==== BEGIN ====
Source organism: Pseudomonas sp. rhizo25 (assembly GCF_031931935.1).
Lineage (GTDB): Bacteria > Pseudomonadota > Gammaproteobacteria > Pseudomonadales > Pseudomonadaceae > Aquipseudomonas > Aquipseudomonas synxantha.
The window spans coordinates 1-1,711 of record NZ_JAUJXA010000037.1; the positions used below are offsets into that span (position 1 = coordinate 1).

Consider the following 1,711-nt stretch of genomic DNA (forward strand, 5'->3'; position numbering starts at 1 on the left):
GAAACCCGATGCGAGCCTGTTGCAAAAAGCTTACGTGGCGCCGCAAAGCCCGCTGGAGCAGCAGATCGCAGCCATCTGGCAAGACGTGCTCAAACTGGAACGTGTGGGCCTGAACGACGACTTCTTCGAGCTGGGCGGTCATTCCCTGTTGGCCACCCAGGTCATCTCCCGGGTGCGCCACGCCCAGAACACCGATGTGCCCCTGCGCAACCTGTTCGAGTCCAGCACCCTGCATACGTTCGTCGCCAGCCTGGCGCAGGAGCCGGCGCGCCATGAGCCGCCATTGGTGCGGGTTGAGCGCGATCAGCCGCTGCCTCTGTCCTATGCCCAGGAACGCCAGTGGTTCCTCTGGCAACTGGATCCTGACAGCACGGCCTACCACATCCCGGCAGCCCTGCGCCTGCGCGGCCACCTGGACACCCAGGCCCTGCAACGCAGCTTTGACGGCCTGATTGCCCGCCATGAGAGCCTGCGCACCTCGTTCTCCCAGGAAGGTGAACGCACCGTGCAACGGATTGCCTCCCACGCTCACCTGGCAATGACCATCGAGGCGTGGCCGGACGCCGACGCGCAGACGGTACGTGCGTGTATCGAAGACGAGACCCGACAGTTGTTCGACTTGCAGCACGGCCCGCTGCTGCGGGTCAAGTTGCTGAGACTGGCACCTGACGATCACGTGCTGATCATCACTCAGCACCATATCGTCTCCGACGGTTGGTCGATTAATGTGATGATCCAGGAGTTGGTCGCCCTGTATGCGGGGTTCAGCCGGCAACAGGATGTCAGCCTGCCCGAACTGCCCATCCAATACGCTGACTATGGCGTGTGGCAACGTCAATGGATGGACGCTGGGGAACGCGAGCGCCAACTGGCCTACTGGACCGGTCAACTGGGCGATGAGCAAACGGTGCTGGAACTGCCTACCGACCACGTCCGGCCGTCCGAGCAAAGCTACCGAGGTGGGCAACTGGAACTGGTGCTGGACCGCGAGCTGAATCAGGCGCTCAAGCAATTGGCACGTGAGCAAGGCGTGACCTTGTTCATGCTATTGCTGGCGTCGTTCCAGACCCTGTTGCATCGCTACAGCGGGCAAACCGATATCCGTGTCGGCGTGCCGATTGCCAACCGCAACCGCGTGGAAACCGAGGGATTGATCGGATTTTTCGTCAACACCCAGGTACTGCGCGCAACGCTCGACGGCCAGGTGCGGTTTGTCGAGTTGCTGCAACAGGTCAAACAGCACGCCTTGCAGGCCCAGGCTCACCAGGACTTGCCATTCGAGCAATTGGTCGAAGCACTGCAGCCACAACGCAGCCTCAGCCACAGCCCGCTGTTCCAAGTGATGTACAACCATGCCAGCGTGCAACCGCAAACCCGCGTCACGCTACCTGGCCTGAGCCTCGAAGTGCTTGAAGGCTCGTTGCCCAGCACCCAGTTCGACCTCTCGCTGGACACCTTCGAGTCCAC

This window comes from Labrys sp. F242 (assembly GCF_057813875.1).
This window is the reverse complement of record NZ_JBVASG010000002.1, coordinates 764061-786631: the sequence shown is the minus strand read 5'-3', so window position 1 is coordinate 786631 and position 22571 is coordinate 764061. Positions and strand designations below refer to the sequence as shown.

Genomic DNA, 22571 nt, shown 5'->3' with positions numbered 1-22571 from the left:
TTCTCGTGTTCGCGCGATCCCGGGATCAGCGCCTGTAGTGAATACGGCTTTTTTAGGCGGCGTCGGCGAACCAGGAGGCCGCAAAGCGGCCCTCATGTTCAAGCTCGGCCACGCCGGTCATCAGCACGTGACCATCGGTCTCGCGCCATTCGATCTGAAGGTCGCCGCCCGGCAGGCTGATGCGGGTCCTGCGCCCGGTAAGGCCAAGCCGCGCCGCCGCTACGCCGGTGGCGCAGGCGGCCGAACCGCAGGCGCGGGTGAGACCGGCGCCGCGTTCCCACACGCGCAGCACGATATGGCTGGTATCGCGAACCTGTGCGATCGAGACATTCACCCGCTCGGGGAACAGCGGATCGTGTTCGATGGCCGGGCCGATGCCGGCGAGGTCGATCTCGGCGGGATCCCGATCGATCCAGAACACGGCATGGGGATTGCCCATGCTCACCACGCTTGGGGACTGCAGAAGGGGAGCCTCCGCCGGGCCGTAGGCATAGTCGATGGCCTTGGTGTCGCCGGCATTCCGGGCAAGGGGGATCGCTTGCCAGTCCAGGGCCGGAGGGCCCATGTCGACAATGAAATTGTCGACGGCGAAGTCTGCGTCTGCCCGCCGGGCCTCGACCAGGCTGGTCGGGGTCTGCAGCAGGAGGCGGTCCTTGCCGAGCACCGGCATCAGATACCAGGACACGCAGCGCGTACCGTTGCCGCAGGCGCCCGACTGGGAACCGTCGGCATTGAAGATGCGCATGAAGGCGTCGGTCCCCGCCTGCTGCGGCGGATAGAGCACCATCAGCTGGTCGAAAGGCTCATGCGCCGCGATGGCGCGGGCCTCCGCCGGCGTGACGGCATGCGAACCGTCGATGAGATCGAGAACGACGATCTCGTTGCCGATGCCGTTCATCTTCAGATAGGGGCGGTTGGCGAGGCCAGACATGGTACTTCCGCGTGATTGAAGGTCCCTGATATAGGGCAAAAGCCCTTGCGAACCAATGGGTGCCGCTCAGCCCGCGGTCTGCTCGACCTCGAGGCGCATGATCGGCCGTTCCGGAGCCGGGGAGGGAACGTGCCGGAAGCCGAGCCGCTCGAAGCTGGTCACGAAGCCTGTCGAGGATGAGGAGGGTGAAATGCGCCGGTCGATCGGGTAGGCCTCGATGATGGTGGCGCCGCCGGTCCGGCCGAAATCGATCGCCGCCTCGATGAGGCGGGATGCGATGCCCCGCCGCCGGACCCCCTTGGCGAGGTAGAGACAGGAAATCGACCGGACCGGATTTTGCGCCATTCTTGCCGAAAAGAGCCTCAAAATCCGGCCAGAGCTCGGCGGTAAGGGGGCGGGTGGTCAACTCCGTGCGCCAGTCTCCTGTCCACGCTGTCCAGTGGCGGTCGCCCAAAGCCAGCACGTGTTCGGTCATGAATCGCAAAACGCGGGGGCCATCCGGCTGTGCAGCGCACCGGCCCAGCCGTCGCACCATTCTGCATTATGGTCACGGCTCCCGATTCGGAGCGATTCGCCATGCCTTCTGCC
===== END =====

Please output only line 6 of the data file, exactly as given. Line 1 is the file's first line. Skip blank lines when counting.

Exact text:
This window comes from Labrys sp. F242 (assembly GCF_057813875.1).